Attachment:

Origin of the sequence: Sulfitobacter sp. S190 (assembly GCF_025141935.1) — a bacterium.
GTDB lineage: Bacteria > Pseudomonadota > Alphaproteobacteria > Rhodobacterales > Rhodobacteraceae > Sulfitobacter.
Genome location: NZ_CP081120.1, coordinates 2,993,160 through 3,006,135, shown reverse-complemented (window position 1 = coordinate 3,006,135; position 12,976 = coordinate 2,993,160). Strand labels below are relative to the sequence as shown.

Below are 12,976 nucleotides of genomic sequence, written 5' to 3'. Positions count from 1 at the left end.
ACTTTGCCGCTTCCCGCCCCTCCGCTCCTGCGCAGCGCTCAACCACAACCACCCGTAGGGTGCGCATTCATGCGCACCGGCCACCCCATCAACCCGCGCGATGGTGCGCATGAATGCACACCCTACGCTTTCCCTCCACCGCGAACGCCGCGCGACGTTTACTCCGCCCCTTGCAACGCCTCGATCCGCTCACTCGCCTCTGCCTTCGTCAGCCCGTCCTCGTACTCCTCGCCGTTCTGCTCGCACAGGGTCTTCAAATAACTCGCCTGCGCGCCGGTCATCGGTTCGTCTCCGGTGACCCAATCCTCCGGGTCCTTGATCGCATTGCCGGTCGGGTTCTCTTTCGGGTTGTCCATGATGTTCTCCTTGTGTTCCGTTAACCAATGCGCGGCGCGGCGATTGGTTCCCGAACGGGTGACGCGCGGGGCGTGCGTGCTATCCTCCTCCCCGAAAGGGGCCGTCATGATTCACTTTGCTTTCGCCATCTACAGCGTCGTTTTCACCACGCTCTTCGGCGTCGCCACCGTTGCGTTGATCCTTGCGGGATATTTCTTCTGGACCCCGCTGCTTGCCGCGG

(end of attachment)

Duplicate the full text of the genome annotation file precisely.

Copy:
Origin of the sequence: Sulfitobacter sp. S190 (assembly GCF_025141935.1) — a bacterium.
GTDB lineage: Bacteria > Pseudomonadota > Alphaproteobacteria > Rhodobacterales > Rhodobacteraceae > Sulfitobacter.
Genome location: NZ_CP081120.1, coordinates 2,993,160 through 3,006,135, shown reverse-complemented (window position 1 = coordinate 3,006,135; position 12,976 = coordinate 2,993,160). Strand labels below are relative to the sequence as shown.

Below are 12,976 nucleotides of genomic sequence, written 5' to 3'. Positions count from 1 at the left end.
ACTTTGCCGCTTCCCGCCCCTCCGCTCCTGCGCAGCGCTCAACCACAACCACCCGTAGGGTGCGCATTCATGCGCACCGGCCACCCCATCAACCCGCGCGATGGTGCGCATGAATGCACACCCTACGCTTTCCCTCCACCGCGAACGCCGCGCGACGTTTACTCCGCCCCTTGCAACGCCTCGATCCGCTCACTCGCCTCTGCCTTCGTCAGCCCGTCCTCGTACTCCTCGCCGTTCTGCTCGCACAGGGTCTTCAAATAACTCGCCTGCGCGCCGGTCATCGGTTCGTCTCCGGTGACCCAATCCTCCGGGTCCTTGATCGCATTGCCGGTCGGGTTCTCTTTCGGGTTGTCCATGATGTTCTCCTTGTGTTCCGTTAACCAATGCGCGGCGCGGCGATTGGTTCCCGAACGGGTGACGCGCGGGGCGTGCGTGCTATCCTCCTCCCCGAAAGGGGCCGTCATGATTCACTTTGCTTTCGCCATCTACAGCGTCGTTTTCACCACGCTCTTCGGCGTCGCCACCGTTGCGTTGATCCTTGCGGGATATTTCTTCTGGACCCCGCTGCTTGCCGCGG